Saturday, July 12, 2014
Waiting for Daisy
It's been a month since the landscapers came out and weeded the flower beds, then covered the earth in black cedar mulch. We had lots of rain for a couple of weeks, and for the last few days we've had what passes for hot weather in Calgary, days ranging from 23 - 31 C (73-88 F). The garden has grown like crazy.
Typically not everything has thrived. Several of the petunias I bought turned up their toes and died, as did every geranium. (Was it something I said?) I didn't know geraniums were so picky.You see them blooming like crazy all over town.
The purple sage and the shasta daisies are dancing around nicely with the roses and pink verbena in the front bed. If you look closely you can the coarse foliage of the echinaceas and their fattening buds.
The bed beyond the bike rack has a native shrub called wolf willow, which has silver, granular textured leaves, and a large species rose which is red on the outside edges and white inside. This is a pretty spectacular combination, but between the bike rack and a moving van I couldn't get a good vantage point for a picture, maybe next time.
So at the moment the garden beds are a riot of colour. The poppies threw themselves into producing saucer-sized blossoms that were so vibrantly red they gave my cheap little camera lens a seizure. But they were a short lived delight.
To make up for the brevity of the poppies the Plaintain Lily Hosta has been blooming like mad for weeks. Though I failed to get a good photo you can see how many flowers it has on it.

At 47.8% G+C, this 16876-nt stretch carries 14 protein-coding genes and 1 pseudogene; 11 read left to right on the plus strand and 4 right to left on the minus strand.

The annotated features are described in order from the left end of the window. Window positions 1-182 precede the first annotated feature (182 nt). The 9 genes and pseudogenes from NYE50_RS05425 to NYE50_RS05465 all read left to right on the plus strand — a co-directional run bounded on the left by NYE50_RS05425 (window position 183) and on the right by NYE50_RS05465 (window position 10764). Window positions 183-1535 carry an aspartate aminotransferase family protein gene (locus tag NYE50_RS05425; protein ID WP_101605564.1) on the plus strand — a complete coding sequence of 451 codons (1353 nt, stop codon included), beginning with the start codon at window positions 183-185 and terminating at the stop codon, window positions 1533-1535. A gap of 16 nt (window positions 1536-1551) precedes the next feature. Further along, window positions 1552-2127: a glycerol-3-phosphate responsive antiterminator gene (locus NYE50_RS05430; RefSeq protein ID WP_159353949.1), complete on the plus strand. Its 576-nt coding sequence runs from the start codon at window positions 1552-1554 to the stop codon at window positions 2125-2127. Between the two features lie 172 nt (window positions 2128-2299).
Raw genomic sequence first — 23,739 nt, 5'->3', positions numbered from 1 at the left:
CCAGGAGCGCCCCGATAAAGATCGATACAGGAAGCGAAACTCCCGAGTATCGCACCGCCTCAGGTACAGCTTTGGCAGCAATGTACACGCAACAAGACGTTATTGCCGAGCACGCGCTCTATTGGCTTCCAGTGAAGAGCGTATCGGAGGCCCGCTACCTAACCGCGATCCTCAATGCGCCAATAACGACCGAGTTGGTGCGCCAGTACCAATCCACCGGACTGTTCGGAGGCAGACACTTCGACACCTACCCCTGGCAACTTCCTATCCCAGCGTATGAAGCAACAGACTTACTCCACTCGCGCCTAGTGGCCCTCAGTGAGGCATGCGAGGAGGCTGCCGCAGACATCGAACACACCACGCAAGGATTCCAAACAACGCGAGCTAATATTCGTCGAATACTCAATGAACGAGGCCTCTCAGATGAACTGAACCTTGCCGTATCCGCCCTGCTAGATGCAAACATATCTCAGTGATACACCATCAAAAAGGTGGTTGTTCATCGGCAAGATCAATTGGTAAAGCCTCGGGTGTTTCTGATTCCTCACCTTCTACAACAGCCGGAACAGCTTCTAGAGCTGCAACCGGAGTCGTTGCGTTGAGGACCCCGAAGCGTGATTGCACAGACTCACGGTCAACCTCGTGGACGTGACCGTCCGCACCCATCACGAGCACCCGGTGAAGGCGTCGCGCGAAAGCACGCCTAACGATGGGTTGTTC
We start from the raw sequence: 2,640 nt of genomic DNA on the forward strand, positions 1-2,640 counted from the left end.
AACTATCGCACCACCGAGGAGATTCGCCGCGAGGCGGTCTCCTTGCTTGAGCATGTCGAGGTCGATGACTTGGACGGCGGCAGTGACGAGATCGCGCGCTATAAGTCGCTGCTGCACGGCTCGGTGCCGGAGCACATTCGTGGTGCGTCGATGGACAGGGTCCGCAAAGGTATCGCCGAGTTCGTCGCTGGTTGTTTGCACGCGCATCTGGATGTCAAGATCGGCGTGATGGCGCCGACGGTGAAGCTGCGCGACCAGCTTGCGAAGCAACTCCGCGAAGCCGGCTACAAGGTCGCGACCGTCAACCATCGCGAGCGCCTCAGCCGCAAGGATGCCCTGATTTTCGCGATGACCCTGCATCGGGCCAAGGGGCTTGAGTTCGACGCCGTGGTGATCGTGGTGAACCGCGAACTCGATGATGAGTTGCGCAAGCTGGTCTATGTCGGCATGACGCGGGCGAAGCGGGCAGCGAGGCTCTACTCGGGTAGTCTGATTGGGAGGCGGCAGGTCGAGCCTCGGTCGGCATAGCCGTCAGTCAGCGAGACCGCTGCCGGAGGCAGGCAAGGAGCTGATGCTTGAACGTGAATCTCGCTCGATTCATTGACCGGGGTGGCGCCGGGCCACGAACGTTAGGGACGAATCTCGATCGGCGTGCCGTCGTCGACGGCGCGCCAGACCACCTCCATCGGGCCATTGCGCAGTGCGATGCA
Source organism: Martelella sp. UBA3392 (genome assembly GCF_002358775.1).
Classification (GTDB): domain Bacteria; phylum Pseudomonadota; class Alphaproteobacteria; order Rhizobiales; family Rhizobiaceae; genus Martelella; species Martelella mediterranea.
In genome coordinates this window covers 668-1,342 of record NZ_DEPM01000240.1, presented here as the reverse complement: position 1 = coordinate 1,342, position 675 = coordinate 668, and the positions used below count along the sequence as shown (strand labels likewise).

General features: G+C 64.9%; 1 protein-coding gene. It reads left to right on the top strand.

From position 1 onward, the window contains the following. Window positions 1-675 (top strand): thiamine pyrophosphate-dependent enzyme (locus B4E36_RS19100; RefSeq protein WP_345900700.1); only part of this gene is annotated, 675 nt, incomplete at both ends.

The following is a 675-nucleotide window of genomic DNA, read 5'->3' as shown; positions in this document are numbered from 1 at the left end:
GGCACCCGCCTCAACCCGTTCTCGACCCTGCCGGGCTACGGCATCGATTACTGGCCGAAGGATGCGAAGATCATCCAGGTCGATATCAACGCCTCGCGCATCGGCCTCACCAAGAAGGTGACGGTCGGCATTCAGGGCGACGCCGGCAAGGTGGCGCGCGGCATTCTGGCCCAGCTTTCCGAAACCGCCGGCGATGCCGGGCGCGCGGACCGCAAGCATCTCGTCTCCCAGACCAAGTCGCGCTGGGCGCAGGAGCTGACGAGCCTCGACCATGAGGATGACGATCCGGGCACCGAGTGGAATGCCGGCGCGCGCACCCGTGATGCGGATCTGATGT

My eyes are so bad I can't see if a picture is in focus. I take several and hope one will be good. This time I didn't get a good picture. This part of the garden sees only a bit of dappled morning sun, and is home to several hostas, a false spirea which is hanging on by its toenails and a lovely fern at the back, which you almost have to imagine in this photo.
The lime green hosta is thriving next to the veronicas. It's shaded most of the day. Behind the veronica, though hard to see here, is the morning star ligularia. Its huge purple-green leaves wilt down every day, and come back up as the day cools. The flowers are just like big yellow daisies or sunflowers, but the foliage is so interesting.
Closer to the doors the purple-leaved coral bells are blooming, the tiny blossoms hover above the plants like pale pink fireflies, as in all but bright sunlight the stalks are so fine as to be nearly invisible.
It's what I wait for all year long.